Signs of obsession include:
- Repeated unwanted ideas
- Fear of contamination
- Aggressive impulses
- Persistent sexual thoughts
- Images of hurting someone you love
- Thoughts that you might cause others harm
- Thoughts that you might be harmed
Signs of compulsion include:
- Constant checking
- Constant counting
- The repeated cleaning of one or more items
- Repeatedly washing your hands
- Constantly checking the stove or door locks
- Arranging items to face a certain way
- Following a strict routine
- Demanding reassurances
- Homeopathy – Homoeopathy is one of the safest and effective modes of treatment for all types of Anxiety Disorders.The remedy selection is based on symptom similarity. each person who is suffering from any of the anxiety disorder is unique, at physical, mental and emotional level, in his own way. The remedy selection is based on these individualising characteristics. However, some of the homeopathy medicines which are commonly used are – Gelsemium, Arsenic Album, Lycopodium, Boron, Alumina, Beryllium, Crotalus Horridus, Stramonium, and many more based on symptom similarity.
- Modern Medicine – benzodiazepines, antidepressants, Beta-Blockers, Buspirone
Psychosocial Treatment –
- Hypnotherapy – Hypnotherapy can help to identify the root cause of the phobia and enable individuals to react to the particular object or situation they once feared in a calmer manner when encountering it in the future. Phobias are displaced fears and because they are not rational, they can be dealt with. Hypnotherapy can also help with relaxation and visualisation techniques for desensitisation and forming new habits such as being more calm and relaxed.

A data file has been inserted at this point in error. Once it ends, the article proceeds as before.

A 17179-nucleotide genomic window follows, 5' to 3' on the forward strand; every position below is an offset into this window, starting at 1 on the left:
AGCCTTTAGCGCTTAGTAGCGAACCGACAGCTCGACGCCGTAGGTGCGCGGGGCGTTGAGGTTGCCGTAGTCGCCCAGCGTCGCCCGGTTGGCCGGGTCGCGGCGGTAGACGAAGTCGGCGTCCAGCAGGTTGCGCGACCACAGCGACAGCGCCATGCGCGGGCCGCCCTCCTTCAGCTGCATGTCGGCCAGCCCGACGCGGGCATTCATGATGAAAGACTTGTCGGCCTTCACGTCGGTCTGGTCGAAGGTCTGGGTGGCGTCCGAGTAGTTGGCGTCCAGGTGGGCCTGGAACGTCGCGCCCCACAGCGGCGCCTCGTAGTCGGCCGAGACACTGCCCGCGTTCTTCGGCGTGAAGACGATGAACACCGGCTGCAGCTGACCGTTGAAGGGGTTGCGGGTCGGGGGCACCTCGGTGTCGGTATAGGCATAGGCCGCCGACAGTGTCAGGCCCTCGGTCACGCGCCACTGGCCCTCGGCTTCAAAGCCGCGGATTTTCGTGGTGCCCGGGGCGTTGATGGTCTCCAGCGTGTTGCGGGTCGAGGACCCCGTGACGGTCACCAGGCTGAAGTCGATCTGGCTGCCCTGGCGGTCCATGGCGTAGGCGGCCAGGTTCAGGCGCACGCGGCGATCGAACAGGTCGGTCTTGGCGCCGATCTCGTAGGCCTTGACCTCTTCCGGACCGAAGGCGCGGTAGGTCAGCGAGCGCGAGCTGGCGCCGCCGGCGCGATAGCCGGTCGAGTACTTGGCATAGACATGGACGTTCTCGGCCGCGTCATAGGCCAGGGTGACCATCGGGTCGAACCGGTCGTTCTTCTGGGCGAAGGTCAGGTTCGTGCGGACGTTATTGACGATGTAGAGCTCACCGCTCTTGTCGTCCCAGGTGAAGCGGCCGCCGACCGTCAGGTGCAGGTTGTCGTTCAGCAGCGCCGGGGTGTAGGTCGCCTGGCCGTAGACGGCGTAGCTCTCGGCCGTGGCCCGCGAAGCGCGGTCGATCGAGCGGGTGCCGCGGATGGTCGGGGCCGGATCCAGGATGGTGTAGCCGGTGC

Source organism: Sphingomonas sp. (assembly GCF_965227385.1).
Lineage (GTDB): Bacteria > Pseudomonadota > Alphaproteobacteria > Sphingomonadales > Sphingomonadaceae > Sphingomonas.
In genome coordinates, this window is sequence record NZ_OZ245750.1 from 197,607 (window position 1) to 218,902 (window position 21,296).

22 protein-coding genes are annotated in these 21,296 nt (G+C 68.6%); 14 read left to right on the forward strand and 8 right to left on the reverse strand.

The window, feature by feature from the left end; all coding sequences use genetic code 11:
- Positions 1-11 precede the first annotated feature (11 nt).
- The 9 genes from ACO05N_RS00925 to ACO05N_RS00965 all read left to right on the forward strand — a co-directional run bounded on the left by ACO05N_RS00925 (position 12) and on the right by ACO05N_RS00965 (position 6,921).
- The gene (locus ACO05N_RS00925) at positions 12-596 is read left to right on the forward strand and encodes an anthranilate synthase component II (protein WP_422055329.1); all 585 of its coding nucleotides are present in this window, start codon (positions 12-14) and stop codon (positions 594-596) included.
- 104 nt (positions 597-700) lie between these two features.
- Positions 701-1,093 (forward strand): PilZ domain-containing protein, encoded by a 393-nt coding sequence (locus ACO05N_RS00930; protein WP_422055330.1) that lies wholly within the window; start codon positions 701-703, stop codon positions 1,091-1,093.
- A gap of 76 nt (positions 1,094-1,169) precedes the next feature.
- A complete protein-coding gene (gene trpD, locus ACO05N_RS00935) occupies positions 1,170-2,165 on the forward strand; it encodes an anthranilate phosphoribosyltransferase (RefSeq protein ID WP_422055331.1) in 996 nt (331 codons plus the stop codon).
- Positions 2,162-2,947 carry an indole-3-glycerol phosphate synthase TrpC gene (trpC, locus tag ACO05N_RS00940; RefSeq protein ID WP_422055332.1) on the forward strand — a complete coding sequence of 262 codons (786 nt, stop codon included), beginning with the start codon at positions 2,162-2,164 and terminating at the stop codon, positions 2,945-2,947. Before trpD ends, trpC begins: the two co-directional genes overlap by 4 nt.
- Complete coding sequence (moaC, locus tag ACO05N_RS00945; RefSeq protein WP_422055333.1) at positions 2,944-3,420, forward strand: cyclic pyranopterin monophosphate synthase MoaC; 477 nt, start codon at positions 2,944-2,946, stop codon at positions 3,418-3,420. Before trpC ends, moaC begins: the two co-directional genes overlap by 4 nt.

- Cognitive Behavioural Therapy (CBT) – a psycho therapeutic approach that addresses dysfunctional emotions, maladaptive behaviours and cognitive processes and contents through a number of goal-oriented, explicit systematic procedures.
- Behaviour Therapy – like flooding, systematic desensitisation, exposure and response prevention, relaxation techniques
- Desensitisation or exposure therapy focuses on changing your response to the object or situation that you fear and may be helpful for phobias. Gradual, repeated exposure to the cause of your phobia may help you learn to conquer your anxiety.
- Learn to manage stress. Ask for help at home and work when the load is too great to handle. Find ways to relax, for example take up a hobby, listen to music, watch movies, or take walks. Try deep breathing exercises when you feel stressed.
- Take care of your physical health. Try to get at least 7 to 9 hours of sleep each night. Eat a healthy diet. Limit caffeine. If you smoke, quit. Don’t use alcohol or drugs. Exercise according to your healthcare provider’s instructions.
- Self Help Groups